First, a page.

To confirm that the generation of the KO strains does not induce a genetic rearrangement responsible for the low SBA titers obtained for the KO Prn strain after vaccination, a pertactin complemented strain was generated by introducing the Prn promotor and its complete gene in the KO Prn variant using a low copy replicative plasmid. This strain expresses a higher level of Prn than the WT strain as highlighted by total IgG binding using an anti-Prn monoclonal antibody (Supplementary Figure S1C), likely due to the presence of more than one plasmid expressing Prn per bacteria. No change in sensitivity to complement alone was determined (data not shown). The Prn complemented strain gave increased SBA titers with post vaccination sera compared to pre-vaccine sera (Figures 2E,F), confirming that anti-Prn antibodies generated after acellular booster are bactericidal. The slightly increased SBA titers compared to B1917 are explained by a higher total IgG binding onto the complemented strain (Supplementary Figures S1C,D).
The anti-Prn, anti-PTX, anti-FHA and anti-Fim IgG concentrations of the post-aP vaccination sera were determined by ELISA for 35 samples in total. 16 sera were from individuals who had received a Fim-containing vaccine (Repevax) and the remaining 19 sera were from individuals who were administered IPVBoostrix. A high correlation (0.87) is obtained when comparing the post-aP SBA titers with B1917 and the anti-Prn IgG concentrations in post-aP vaccine sera (Figure 3). Weaker correlations of 0.51 and 0.45 are observed for anti-PTX and anti-FHA, respectively. A poor correlation is obtained for anti-Fim (0.21).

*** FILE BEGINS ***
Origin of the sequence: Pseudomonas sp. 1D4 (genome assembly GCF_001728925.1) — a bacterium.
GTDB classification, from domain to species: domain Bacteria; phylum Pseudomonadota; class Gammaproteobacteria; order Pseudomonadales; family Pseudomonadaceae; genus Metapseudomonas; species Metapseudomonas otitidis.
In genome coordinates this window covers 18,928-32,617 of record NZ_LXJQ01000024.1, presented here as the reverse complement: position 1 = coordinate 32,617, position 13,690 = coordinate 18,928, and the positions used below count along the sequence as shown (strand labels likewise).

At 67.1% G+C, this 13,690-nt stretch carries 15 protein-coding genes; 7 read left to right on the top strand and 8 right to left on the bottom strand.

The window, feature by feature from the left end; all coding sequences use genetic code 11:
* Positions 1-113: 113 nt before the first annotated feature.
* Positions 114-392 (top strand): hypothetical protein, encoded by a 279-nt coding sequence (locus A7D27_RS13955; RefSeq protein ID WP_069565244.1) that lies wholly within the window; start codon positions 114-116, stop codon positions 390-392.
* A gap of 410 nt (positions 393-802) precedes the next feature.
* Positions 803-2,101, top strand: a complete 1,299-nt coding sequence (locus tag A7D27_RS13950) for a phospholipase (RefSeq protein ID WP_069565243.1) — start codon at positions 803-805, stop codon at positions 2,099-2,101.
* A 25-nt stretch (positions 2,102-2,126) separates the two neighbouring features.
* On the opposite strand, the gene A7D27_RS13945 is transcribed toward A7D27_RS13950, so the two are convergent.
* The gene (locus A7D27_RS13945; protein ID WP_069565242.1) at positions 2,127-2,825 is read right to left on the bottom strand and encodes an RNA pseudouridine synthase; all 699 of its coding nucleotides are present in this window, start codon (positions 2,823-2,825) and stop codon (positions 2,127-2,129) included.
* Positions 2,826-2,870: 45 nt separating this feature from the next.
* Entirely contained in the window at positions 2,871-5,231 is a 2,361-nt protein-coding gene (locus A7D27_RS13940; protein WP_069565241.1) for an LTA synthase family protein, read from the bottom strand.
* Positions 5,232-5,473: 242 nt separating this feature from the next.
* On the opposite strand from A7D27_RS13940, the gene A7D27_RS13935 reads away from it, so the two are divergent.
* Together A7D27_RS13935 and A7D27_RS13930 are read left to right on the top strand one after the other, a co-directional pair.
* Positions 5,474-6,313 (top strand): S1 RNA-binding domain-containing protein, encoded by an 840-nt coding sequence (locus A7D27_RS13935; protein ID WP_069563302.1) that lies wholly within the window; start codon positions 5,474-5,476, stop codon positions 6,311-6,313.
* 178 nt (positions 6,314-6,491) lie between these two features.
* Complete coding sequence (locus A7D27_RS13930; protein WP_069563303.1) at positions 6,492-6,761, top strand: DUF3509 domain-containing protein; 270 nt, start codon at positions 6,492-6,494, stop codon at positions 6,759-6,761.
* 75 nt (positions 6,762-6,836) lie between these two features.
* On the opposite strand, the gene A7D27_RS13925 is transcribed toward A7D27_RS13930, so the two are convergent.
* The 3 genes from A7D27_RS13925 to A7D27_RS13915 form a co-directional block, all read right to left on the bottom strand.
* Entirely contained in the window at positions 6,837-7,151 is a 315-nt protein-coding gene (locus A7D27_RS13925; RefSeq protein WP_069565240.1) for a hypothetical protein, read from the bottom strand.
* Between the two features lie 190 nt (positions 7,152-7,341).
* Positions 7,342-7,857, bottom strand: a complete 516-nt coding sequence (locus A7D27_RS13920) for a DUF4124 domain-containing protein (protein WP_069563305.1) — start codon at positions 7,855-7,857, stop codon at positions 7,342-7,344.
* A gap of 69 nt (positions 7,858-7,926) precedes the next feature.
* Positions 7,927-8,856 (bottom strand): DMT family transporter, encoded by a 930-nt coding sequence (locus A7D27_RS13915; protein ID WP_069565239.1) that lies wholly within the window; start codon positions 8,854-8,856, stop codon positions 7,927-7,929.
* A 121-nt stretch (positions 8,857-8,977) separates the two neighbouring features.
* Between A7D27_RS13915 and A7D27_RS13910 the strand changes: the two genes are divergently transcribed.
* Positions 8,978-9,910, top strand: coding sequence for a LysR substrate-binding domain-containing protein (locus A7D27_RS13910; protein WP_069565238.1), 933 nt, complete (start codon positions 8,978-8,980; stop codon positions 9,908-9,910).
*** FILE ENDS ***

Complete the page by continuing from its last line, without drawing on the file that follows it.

Figure 3. Correlation of serum bactericidal titers and IgG levels for post-aP vaccine sera. Serum bactericidal titers obtained with the WT strain were compared to the IgG level of anti-Prn, anti-Fim, anti-PTX and anti-FHA from 35 post-aP vaccine sera of which 16 received Repevax (Fim-containing vaccine) and 19 IPVBoostrix.
Disease Induces Bactericidal Antibodies Against Prn and Other B. pertussis Antigens
Serum bactericidal assays with WT and aP vaccine antigen KO strains were performed using the 1st WHO International Standard pertussis antiserum (Figure 4A) which is a pool from convalescent individuals. No significant difference was observed when comparing the SBA titers with this serum obtained with KO FHA, KO PTX, and KO Fim3 variants to those obtained with the WT strain (Figure 4A). A slightly lower SBA titer was observed with KO Prn variant consistent with lower total IgG binding onto its bacterial surface (Supplementary Figure S2A).